The Alaska Legislature is facing a lot of work and giving itself limited time to do it.
As the Legislature convened Tuesday, a number of leaders said they intended to be out of Juneau in 90 days instead of the 120 days required by current law.
"The public asked for that," House Speaker John Harris, R-Valdez, said at a news conference with Republican leaders Tuesday after he was unanimously elected to another term as speaker.
Leaders in both houses said they were open to Harris' call for a 90-day session. Alaska voters decided narrowly last year to shorten the standard legislative session by a fourth, to 90 days.
That law does not take effect until the 2008 session, but Harris and others said it was a good idea to start this year.
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Senate President Lyda Green said the Senate hadn't been consulted yet on the plan, but she was willing to talk with her House counterparts about it.
"I certainly look forward to the conversation," she said.
Minority Democrats in the House said they'd help the Republican majority move the session along - if the Republicans worked with them.
"We're going to try to do our own work and be out in 90 days as the people have decided," said David Guttenberg, a member of the Democratic leadership from Fairbanks.
To do that, he said, the Democrats "need to have the spirit of cooperation from them that they've asked of us."
One Democrat sounded skeptical, if not opposed to a shorter session.
"I don't think we need an arbitrary timeline," said Beth Kerttula, D-Juneau. The Legislature needs to get its job done, not race through things to meet a deadline, she said.
Some Republicans also acknowledged that with less time there would be less work done and fewer bills passed.
Among the tough decisions facing a short session: a budget that Gov. Sarah Palin has asked the Legislature to cut by $150 million and a long-awaited, multibillion-dollar gas line contract.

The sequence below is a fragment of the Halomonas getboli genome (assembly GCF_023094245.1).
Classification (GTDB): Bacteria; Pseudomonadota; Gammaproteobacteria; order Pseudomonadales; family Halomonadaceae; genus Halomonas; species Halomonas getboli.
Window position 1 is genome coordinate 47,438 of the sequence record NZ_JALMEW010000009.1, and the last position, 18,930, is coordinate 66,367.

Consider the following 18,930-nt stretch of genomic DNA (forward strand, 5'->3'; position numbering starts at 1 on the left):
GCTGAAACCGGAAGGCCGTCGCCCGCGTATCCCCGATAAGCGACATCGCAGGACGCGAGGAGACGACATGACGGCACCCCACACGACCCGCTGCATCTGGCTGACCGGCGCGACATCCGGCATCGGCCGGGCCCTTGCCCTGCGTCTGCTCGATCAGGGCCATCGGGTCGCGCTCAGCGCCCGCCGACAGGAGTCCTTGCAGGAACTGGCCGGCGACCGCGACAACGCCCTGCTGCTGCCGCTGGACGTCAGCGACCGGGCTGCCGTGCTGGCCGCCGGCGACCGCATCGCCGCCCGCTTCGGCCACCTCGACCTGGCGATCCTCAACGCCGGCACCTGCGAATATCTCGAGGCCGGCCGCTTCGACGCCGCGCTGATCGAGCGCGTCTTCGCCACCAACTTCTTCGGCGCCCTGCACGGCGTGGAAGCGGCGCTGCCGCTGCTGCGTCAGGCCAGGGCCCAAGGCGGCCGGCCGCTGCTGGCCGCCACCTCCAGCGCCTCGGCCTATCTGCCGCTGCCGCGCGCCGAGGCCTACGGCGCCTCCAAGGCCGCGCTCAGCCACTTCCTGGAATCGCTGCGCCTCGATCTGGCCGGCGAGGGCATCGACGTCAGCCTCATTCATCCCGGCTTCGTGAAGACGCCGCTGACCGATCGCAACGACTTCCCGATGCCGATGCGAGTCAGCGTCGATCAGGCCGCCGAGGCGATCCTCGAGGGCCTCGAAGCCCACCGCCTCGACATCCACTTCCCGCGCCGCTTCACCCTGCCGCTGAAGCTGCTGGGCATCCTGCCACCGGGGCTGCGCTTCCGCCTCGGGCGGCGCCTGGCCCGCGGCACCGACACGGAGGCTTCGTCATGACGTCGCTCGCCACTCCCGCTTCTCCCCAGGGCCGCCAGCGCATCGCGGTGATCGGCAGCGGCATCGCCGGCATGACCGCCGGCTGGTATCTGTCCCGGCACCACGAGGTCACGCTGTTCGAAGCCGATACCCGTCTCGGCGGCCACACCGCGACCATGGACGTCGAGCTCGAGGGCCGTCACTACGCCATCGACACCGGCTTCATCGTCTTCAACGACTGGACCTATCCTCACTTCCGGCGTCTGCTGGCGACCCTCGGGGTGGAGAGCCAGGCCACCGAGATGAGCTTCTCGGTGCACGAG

House Republican budget leader Mike Chenault, R-Nikiski, suggested cutting the budget might be tough.
"I don't know whether that's realistic or not," he said. "If she wants to shoot for $150 million, I'll be there to help her out."
Kerttula warned that there was little to cut in a state budget that has seen many cuts in recent years. Harris acknowledged what Kerttula said was true.
"The reality is, if you are going to cut $150 million, you are going to cut services," he said.
Leaders from both parties declined to comment on possible gas line proposals, instead waiting for Palin's State of the State speech Wednesday evening to a joint session of the Legislature.
If the Legislature can't complete its work in the time allotted, it's not the end of the world, Harris said. There's always the possibility of a special session, he said.
The constitutional reduction in session length does not bar additional special sessions. Last year, the Legislature took four sessions to complete its work.
Pat Forgey can be reached at firstname.lastname@example.org.
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